The DC All-Wheel Drive Car Club organized their third annual autocross class, which was taught by Brian Garfield from the Washington DC Area chapter of SCCA. Normally they teach levels I, II, and III separately, but we were able to combine elements from all three levels into a single day.
Before we got started, all three instructors sat us down and went over safety information and some specifics on autocross racing. The very first think we did was to tech our cars (as they would do at a race) and make there were no loose items in the car, that the driver floor mat was out, that the battery was bolted down tight, and that the tires were firmly attached (no loose lug nuts or wheel bearings).
Once all the cars were tech'ed, the autocross n00bs (including me) were sent to the figure-eight drills while the more experienced autocrossers started on the course. After about an hour we all switched.
For the figure-eight drills, Brian rode along to teach us two very important things: shuffle steering and how to use the accelerator to slow down and turn. With three sets of green cones on one side and another set on the other, the idea was to setup your turn and accelerate into the arc using the pedal alternate between going straight and turning (no brakes allowed).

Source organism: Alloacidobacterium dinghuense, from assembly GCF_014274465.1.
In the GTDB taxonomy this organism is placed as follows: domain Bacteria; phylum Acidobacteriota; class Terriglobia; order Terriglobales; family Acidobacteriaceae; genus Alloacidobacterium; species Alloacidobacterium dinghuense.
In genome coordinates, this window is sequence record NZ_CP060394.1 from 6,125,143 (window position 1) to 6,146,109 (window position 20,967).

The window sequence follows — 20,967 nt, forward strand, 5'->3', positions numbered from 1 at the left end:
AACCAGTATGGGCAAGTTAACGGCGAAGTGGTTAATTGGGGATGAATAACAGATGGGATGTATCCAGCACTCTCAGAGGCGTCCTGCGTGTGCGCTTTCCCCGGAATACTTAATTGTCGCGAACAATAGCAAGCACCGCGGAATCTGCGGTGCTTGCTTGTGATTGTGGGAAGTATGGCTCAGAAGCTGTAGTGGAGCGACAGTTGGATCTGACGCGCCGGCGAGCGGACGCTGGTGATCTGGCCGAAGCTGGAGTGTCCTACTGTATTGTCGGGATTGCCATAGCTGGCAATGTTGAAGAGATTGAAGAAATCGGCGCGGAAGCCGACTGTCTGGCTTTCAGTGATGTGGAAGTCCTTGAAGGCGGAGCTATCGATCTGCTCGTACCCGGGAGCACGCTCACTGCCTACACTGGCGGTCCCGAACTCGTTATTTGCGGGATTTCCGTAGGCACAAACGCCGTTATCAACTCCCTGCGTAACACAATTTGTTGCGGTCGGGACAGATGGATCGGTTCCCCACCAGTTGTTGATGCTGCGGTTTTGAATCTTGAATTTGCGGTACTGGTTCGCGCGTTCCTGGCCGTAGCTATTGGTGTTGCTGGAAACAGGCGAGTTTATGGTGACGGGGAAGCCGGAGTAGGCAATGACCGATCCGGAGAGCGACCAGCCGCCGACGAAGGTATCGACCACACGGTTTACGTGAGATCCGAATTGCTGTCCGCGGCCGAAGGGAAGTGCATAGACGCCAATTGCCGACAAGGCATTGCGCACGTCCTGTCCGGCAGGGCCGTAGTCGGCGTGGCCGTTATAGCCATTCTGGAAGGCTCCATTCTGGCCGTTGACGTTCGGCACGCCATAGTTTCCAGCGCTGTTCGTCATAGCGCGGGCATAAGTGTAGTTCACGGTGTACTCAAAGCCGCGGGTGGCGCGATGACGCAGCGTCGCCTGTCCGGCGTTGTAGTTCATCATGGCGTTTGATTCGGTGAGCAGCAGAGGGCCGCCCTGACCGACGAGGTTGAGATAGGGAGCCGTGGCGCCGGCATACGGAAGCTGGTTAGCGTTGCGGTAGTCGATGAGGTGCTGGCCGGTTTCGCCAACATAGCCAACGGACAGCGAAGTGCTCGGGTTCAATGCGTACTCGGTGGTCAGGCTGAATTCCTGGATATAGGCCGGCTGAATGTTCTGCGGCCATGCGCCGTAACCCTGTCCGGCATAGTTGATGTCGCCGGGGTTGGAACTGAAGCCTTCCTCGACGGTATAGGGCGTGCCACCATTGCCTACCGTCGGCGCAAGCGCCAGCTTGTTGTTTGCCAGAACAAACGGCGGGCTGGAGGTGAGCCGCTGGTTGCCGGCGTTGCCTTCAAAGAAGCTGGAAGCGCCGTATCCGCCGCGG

The course was setup primarily for slalom (beginning and end) with a couple sweepers inside to keep us awake. We were shown a GPS-plotted course map before Greg walked us through and showed us what to look out for. Three people had seat time while three worked the course picking up cones, and then we switched.
During lunch, the instructors reset the course and made it much longer. We split the class in half again (six and six), only this time half would run the course more like a real autocross event while the other six worked the course. Once everyone had a chance to run and work, we did it again.
I'm tired, I'm sunburned, but I had an amazing time. There will definitely be more autocross in my future.
[ed.] Alan was good enough to track all my times in the last course:
And compliments of Julian: More Pictures